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Investing for Ignorance

This article is reprinted from the Indexology blog of S&P Dow Jones Indices.

Ignorance is among the most reliable side effects of a one-in-100-year event. Whether hurricane, market crash, or pandemic, the valuable information most investors cannot know will dwarf what they can know—let alone what they actually do know.

Now, there’s a new source of insight: the S&P/Drucker Institute Corporate Effectiveness Index. And it’s had a strong first full year as a live index since launching in February of 2019.

The index takes a decidedly different approach than its more conventional ESG stablemates. Widely adopted ESG metrics determine less than 20% of a stock’s Corporate Effectiveness score, which drives constituent selection and weighting in the index. Instead, much of a company’s score is based on its management’s so-called “intangibles” that are in fact highly material: customer satisfaction, innovation, and employee engagement. What’s more, the index has achieved its record with a strong adherence to the holistic, humanistic management principles of Peter Drucker, appealing to investors who seek a no-compromise balance of outperformance and values.

The Drucker principles used to construct the index are the same on which many conventional ESG factors are built—and nearly identical to the pillars of the Business Roundtable’s headline-grabbing 2019 statement on the purpose of a corporation (a declaration that S&P Global’s CEO Douglas Peterson himself signed).

Analogous to the human body, where conventional ESG indices focus on the heart, the Corporate Effectiveness index aims to examine the entire corporate anatomy. This holistic approach can result in significant constituent differences from mainstream ESG indices while still achieving exceptional performance vs. the S&P 500.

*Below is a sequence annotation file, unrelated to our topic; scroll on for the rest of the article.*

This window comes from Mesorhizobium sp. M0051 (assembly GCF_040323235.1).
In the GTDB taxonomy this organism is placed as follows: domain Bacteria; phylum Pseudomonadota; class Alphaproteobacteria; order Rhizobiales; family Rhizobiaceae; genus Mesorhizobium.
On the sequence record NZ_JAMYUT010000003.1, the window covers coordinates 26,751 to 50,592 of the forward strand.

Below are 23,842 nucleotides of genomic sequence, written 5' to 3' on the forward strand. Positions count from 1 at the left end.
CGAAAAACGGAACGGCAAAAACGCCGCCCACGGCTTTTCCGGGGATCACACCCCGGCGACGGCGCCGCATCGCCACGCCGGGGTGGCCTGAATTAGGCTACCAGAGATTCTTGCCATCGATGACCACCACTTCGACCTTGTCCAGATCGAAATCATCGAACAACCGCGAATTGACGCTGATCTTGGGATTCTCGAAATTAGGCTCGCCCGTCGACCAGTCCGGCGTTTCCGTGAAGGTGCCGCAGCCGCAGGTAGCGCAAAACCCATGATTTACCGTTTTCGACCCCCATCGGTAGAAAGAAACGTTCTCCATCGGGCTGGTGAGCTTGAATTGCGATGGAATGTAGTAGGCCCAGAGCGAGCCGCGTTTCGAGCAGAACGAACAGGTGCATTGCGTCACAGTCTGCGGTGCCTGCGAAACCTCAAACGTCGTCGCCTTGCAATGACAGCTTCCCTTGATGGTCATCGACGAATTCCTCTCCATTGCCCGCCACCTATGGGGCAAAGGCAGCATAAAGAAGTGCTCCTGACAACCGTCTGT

Clorox and Costco illustrate the Corporate Effectiveness Index’s holistic, values-driven path to outperformance.

Clorox (+25.85% YTD) has the tenth-highest weight in the index (which is weighted by score) while it doesn’t even crack the top 100 in the S&P 500 ESG index (weighted by float-adjusted market cap). While both indices give Clorox a boost for its excellent industry-relative ESG performance (94th percentile), the S&P/Drucker Institute Corporate Effectiveness Index is also bullish on the firm for its 95th-percentile scores in Customer Satisfaction and Employee Engagement and Development.

Costco (+6.98% YTD) is a similar case study. The S&P 500 ESG index excluded the stock entirely because Costco’s ESG score was too low relative to its industry group. But Costco has the 25th-highest weight in the Corporate Effectiveness index thanks to its balanced strengths in Employee Engagement and Development (96th percentile), Customer Satisfaction (86th percentile) and Innovation (83rd percentile). By design and in keeping with Drucker’s principles, the Corporate Effectiveness approach treats these other dimensions as equally important indicators of a company’s ability to align economic success with social contribution.

For now, both Clorox and Costco are benefiting from new economic priorities under a pandemic. And when the uncertainties of this crisis eventually fall away, both firms will emerge with strong customer and employee relationships to help them meet whatever challenges and opportunities come next.

For investors who want an index comprised of companies doing good and doing well, there’s little uncertainty about the value of that.